Why are you excited to join the #Access4All campaign?
Rick Hansen was one of my heroes growing up. I was born with a spinal tumour, which left me in a wheelchair by the age of seven. My dad actually ran with Rick when the Man in Motion World Tour came through Hamilton, Ontario. I enjoyed filming my spot in the gym for the campaign. It was a good workout for me!
How has your life been affected by barriers due to your disability?
My parents were always supportive and empowered me to go after anything I wanted. Some of my biggest challenges have been accessing public transit stations. In Toronto, I’ve had experiences with elevators in subway stations being out of service. But my most difficult experience with accessibility was in New York City. I decided to take the subway to meet some friends in another area of the city. On the way back to my hotel, I accidentally boarded the wrong subway line and ended up in a station that was completely inaccessible. I don’t like asking for help, but in this case, I had no choice and was lucky to find some friendly strangers to assist me down the stairs.
What can Canadians do today to help improve accessibility for people with disabilities?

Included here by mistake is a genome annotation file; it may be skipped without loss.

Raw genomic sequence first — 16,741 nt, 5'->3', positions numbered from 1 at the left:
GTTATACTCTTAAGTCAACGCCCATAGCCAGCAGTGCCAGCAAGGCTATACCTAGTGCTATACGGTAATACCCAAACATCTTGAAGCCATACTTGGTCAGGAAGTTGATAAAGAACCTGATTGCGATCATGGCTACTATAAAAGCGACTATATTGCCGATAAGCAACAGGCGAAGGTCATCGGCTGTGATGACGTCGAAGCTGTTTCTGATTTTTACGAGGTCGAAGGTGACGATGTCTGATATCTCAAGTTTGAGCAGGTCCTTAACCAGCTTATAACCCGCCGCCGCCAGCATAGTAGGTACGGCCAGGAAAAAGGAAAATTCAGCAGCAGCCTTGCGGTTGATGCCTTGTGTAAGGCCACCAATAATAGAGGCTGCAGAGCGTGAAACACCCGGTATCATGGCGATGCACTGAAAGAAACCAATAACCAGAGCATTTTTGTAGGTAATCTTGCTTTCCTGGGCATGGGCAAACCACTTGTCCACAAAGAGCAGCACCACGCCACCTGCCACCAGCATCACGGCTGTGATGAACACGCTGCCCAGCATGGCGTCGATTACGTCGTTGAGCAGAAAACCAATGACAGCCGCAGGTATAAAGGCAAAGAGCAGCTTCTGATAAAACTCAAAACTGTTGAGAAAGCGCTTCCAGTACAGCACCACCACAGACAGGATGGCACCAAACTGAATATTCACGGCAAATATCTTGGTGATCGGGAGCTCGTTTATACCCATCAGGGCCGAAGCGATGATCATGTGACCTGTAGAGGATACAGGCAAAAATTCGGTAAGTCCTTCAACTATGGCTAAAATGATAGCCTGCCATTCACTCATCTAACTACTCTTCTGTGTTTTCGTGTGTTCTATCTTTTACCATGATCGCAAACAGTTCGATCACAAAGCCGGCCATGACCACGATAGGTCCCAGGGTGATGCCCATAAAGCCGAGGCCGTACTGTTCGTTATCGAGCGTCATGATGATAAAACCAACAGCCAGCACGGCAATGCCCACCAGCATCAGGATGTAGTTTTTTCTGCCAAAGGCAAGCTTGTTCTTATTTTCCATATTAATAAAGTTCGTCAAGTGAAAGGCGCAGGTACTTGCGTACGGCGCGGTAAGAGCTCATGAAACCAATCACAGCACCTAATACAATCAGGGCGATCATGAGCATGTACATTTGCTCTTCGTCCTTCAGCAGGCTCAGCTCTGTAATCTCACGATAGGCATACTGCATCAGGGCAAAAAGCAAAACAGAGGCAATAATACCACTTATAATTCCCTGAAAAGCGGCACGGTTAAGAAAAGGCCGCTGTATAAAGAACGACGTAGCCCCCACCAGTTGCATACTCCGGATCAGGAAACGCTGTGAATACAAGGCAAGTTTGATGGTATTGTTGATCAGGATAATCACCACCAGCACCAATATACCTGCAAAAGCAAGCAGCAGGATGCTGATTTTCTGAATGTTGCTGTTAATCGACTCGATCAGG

Awareness is still the number one issue. Many restaurants and venues in Canada are still inaccessible. The fact that some buildings are older does not justify why we don’t remove physical barriers for those with disabilities. Accessibility should no longer be thought of as an option - it should be mandatory in our country.
What do you imagine Canada would look like if everyone had equal access to our public spaces?
More individuals with disabilities would have equal opportunities to work and live throughout our country. Disability unemployment rates would be greatly reduced. We could all move freely in any building or workplace, or when using public transportation.
Click here to learn more about Joel and his career as a Paralympic wheelchair tennis athlete.
And click here to see Joel featured in RHF's #Access4All video.